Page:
By Kayla Yee
Burrow owls are small, long-legged, sandy-colored, bright yellow eyed owls that are found throughout open landscapes in North and South America. Their head is rounded and they don’t have ear tufts. They can be found in grasslands, deserts, or any other open, dry area with low vegetation. They live underground in burrows they dig themselves or take over from a prairie dog, ground squirrel, or tortoise. Unlike most owls, during the day they spend most of their time on the ground or on low perches such as fence posts. They hunt close to the ground catching insects and small animals. When they feel alarmed, they jerk their bodies quickly up and down.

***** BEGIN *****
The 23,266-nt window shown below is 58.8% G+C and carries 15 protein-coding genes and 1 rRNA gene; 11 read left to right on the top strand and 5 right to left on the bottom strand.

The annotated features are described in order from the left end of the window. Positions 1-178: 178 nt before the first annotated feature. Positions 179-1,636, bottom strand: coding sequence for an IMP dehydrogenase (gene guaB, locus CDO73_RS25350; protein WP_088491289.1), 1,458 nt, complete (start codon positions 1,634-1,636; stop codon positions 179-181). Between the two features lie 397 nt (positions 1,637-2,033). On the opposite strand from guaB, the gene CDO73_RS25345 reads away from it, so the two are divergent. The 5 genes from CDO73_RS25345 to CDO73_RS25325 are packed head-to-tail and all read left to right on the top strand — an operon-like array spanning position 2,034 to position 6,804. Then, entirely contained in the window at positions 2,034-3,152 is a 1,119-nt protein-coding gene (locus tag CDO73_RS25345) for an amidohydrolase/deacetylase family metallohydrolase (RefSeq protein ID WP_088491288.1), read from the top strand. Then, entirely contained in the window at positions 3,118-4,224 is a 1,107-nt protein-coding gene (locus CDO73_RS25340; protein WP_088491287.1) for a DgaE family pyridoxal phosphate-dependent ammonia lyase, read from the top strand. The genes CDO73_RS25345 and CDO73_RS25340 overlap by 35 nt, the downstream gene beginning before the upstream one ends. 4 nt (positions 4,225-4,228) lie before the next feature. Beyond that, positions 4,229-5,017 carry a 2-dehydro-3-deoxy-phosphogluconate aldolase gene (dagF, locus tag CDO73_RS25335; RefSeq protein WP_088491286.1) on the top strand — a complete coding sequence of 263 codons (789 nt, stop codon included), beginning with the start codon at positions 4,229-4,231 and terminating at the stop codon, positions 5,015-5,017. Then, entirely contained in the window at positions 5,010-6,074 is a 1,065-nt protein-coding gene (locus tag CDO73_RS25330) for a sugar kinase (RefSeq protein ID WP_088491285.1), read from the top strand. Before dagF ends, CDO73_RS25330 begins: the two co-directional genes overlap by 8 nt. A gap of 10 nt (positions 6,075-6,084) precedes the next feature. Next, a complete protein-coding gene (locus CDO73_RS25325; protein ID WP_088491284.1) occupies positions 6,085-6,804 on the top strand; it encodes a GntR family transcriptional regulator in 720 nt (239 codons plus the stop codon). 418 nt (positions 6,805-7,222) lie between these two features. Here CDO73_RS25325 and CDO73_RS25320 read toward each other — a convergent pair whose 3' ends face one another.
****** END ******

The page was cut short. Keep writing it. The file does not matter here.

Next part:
Movies that include burrow owls are “HOOT” by Wil Shriner, based on Carl Hiaasen's novel of the same name. The burrowing owl is federally protected by the Migratory Bird Treaty Act in the United States, Canada and Mexico. Burrow owls are listed as endangered in Canada and threatened in Mexico. They are considered by the U.S. Fish and Wildlife Service (USFWS) to be a Bird of Conservation Concern at the national level, in three USFWS regions, and in nine Bird Conservation Regions. At the state level, Burrowing Owls are listed as endangered in Minnesota, threatened in Colorado, and as a Species of Concern in Arizona, California, Florida, Montana, Oklahoma, Oregon, Utah, Washington, and Wyoming, according to http://burrowingowlconservation.org/burrowing_owl_facts .
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